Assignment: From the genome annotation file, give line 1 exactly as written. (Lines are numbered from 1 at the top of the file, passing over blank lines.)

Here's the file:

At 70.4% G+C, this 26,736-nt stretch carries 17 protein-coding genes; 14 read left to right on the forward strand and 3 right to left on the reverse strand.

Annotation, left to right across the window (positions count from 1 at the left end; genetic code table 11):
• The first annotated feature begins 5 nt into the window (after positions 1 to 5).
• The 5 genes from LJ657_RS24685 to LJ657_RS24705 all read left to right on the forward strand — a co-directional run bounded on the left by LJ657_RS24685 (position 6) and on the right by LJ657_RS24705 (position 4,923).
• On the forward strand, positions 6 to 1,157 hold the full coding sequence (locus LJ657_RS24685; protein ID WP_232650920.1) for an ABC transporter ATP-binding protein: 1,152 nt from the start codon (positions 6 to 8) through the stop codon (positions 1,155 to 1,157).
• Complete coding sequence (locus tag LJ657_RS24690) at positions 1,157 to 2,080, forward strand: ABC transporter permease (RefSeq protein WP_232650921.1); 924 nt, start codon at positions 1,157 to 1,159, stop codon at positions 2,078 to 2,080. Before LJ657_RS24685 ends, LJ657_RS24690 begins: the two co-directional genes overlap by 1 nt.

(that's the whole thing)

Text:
At 70.4% G+C, this 26,736-nt stretch carries 17 protein-coding genes; 14 read left to right on the forward strand and 3 right to left on the reverse strand.